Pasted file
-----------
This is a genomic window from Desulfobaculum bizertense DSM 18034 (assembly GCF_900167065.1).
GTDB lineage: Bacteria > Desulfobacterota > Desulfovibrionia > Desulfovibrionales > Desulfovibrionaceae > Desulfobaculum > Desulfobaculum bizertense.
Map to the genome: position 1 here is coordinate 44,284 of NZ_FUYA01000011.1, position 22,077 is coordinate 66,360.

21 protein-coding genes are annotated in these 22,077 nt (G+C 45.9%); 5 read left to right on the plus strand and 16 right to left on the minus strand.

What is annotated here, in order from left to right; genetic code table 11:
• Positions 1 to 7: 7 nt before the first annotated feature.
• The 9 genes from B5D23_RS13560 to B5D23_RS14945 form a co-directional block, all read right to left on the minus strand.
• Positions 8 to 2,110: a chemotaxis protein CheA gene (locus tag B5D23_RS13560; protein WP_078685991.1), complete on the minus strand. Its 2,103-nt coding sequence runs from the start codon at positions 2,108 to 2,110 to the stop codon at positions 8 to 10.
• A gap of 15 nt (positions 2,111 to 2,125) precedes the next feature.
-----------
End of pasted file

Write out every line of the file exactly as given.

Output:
This is a genomic window from Desulfobaculum bizertense DSM 18034 (assembly GCF_900167065.1).
GTDB lineage: Bacteria > Desulfobacterota > Desulfovibrionia > Desulfovibrionales > Desulfovibrionaceae > Desulfobaculum > Desulfobaculum bizertense.
Map to the genome: position 1 here is coordinate 44,284 of NZ_FUYA01000011.1, position 22,077 is coordinate 66,360.

21 protein-coding genes are annotated in these 22,077 nt (G+C 45.9%); 5 read left to right on the plus strand and 16 right to left on the minus strand.

What is annotated here, in order from left to right; genetic code table 11:
• Positions 1 to 7: 7 nt before the first annotated feature.
• The 9 genes from B5D23_RS13560 to B5D23_RS14945 form a co-directional block, all read right to left on the minus strand.
• Positions 8 to 2,110: a chemotaxis protein CheA gene (locus tag B5D23_RS13560; protein WP_078685991.1), complete on the minus strand. Its 2,103-nt coding sequence runs from the start codon at positions 2,108 to 2,110 to the stop codon at positions 8 to 10.
• A gap of 15 nt (positions 2,111 to 2,125) precedes the next feature.